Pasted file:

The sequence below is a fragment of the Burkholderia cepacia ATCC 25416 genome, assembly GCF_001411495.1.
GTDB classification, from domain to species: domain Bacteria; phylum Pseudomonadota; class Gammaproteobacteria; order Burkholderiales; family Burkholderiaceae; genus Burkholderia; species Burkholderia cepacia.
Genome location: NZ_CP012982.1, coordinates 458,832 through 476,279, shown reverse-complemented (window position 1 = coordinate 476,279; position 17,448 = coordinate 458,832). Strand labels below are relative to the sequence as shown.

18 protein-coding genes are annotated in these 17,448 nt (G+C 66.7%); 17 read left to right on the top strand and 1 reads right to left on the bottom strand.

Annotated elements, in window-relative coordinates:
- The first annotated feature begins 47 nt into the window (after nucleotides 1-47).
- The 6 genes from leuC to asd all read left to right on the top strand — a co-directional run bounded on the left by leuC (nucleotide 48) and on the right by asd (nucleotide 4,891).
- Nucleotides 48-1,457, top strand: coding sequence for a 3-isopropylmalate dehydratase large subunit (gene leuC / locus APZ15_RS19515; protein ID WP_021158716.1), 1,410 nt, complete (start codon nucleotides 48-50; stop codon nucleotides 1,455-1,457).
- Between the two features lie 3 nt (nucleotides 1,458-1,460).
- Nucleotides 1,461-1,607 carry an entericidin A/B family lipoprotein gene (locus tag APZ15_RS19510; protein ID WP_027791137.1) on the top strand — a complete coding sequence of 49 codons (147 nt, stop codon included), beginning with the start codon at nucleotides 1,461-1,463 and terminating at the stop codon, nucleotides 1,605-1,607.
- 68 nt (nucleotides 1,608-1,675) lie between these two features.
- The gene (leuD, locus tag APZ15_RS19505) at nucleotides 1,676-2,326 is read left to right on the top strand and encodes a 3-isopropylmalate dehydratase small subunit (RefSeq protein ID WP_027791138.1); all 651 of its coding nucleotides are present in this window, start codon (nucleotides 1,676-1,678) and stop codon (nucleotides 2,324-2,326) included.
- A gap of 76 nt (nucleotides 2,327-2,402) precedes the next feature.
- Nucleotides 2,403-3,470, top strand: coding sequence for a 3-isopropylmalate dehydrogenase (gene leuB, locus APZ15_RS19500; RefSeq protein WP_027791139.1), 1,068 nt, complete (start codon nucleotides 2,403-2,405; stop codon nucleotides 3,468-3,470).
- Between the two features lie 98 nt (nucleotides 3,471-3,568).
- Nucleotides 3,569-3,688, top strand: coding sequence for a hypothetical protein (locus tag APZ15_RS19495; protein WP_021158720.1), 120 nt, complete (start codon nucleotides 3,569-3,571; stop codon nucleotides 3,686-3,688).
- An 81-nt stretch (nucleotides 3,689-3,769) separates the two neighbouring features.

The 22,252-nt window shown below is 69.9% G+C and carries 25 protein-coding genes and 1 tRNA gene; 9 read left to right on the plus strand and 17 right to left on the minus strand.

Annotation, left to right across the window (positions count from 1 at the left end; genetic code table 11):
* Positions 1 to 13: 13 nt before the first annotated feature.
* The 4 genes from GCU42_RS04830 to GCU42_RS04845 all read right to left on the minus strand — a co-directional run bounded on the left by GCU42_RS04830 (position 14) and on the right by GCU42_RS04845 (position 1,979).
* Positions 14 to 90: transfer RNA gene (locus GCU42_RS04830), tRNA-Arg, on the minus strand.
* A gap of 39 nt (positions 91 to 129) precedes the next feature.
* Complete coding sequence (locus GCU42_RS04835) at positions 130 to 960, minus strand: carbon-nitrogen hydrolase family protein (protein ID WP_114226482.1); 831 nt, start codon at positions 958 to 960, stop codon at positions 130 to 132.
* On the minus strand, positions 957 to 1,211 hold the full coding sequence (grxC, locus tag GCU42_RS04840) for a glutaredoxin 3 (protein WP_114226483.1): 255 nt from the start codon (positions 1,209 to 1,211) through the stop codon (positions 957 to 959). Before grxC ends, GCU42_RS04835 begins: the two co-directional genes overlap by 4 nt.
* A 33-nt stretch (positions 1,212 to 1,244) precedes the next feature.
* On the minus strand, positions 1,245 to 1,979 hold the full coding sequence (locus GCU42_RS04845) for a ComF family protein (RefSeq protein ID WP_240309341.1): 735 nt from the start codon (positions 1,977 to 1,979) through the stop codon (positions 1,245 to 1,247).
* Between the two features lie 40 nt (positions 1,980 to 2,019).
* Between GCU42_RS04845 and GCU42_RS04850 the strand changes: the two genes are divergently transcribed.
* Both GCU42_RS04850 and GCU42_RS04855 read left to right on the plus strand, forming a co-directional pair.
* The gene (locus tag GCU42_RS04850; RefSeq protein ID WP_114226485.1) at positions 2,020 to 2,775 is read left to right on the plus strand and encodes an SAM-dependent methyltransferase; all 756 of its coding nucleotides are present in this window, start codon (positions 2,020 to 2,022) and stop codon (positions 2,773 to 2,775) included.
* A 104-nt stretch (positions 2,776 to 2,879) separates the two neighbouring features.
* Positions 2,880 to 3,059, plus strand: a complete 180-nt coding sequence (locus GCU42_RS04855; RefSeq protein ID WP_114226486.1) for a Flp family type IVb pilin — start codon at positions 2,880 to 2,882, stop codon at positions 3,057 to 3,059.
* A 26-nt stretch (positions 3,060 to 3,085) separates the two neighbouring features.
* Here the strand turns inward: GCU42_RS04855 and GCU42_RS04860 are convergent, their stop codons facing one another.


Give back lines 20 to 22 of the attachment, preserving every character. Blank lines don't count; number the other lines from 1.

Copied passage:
* Positions 1 to 13: 13 nt before the first annotated feature.
* The 4 genes from GCU42_RS04830 to GCU42_RS04845 all read right to left on the minus strand — a co-directional run bounded on the left by GCU42_RS04830 (position 14) and on the right by GCU42_RS04845 (position 1,979).
* Positions 14 to 90: transfer RNA gene (locus GCU42_RS04830), tRNA-Arg, on the minus strand.